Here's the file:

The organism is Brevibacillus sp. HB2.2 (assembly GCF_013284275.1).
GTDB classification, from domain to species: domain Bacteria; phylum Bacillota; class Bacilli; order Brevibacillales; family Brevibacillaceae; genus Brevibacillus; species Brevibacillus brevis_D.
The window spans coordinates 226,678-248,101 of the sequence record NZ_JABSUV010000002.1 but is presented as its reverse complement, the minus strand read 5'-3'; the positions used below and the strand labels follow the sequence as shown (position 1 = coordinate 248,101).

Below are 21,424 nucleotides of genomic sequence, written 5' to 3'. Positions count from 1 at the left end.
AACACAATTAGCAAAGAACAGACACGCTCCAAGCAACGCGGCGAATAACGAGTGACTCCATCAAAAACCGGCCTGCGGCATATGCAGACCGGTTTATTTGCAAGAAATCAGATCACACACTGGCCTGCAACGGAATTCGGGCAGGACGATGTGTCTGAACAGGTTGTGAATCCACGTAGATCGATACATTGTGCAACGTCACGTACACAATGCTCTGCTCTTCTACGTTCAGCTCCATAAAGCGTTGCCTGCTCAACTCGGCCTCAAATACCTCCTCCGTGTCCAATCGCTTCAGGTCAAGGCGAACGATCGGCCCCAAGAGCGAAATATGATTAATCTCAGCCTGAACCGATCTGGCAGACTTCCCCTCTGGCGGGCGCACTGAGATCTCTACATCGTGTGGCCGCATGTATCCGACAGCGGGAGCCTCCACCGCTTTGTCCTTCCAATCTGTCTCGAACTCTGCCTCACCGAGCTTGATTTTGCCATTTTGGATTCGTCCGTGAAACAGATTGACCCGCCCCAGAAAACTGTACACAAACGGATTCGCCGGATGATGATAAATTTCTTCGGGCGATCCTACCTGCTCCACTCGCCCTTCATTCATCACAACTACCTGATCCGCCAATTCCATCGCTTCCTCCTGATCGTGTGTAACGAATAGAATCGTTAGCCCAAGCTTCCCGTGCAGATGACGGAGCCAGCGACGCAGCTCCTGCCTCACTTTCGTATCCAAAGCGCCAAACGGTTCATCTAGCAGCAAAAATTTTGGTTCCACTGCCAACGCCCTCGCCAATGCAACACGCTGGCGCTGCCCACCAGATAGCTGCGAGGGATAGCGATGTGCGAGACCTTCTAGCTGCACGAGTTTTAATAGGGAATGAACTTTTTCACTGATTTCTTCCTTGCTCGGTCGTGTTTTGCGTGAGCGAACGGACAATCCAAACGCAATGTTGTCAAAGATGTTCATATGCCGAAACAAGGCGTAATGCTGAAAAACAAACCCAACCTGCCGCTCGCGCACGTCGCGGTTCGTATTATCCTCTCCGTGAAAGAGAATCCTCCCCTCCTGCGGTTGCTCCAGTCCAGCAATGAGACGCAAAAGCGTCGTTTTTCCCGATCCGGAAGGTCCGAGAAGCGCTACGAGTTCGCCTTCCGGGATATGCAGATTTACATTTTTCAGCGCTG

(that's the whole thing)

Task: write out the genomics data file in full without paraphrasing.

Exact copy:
The organism is Brevibacillus sp. HB2.2 (assembly GCF_013284275.1).
GTDB classification, from domain to species: domain Bacteria; phylum Bacillota; class Bacilli; order Brevibacillales; family Brevibacillaceae; genus Brevibacillus; species Brevibacillus brevis_D.
The window spans coordinates 226,678-248,101 of the sequence record NZ_JABSUV010000002.1 but is presented as its reverse complement, the minus strand read 5'-3'; the positions used below and the strand labels follow the sequence as shown (position 1 = coordinate 248,101).

Below are 21,424 nucleotides of genomic sequence, written 5' to 3'. Positions count from 1 at the left end.
AACACAATTAGCAAAGAACAGACACGCTCCAAGCAACGCGGCGAATAACGAGTGACTCCATCAAAAACCGGCCTGCGGCATATGCAGACCGGTTTATTTGCAAGAAATCAGATCACACACTGGCCTGCAACGGAATTCGGGCAGGACGATGTGTCTGAACAGGTTGTGAATCCACGTAGATCGATACATTGTGCAACGTCACGTACACAATGCTCTGCTCTTCTACGTTCAGCTCCATAAAGCGTTGCCTGCTCAACTCGGCCTCAAATACCTCCTCCGTGTCCAATCGCTTCAGGTCAAGGCGAACGATCGGCCCCAAGAGCGAAATATGATTAATCTCAGCCTGAACCGATCTGGCAGACTTCCCCTCTGGCGGGCGCACTGAGATCTCTACATCGTGTGGCCGCATGTATCCGACAGCGGGAGCCTCCACCGCTTTGTCCTTCCAATCTGTCTCGAACTCTGCCTCACCGAGCTTGATTTTGCCATTTTGGATTCGTCCGTGAAACAGATTGACCCGCCCCAGAAAACTGTACACAAACGGATTCGCCGGATGATGATAAATTTCTTCGGGCGATCCTACCTGCTCCACTCGCCCTTCATTCATCACAACTACCTGATCCGCCAATTCCATCGCTTCCTCCTGATCGTGTGTAACGAATAGAATCGTTAGCCCAAGCTTCCCGTGCAGATGACGGAGCCAGCGACGCAGCTCCTGCCTCACTTTCGTATCCAAAGCGCCAAACGGTTCATCTAGCAGCAAAAATTTTGGTTCCACTGCCAACGCCCTCGCCAATGCAACACGCTGGCGCTGCCCACCAGATAGCTGCGAGGGATAGCGATGTGCGAGACCTTCTAGCTGCACGAGTTTTAATAGGGAATGAACTTTTTCACTGATTTCTTCCTTGCTCGGTCGTGTTTTGCGTGAGCGAACGGACAATCCAAACGCAATGTTGTCAAAGATGTTCATATGCCGAAACAAGGCGTAATGCTGAAAAACAAACCCAACCTGCCGCTCGCGCACGTCGCGGTTCGTATTATCCTCTCCGTGAAAGAGAATCCTCCCCTCCTGCGGTTGCTCCAGTCCAGCAATGAGACGCAAAAGCGTCGTTTTTCCCGATCCGGAAGGTCCGAGAAGCGCTACGAGTTCGCCTTCCGGGATATGCAGATTTACATTTTTCAGCGCTG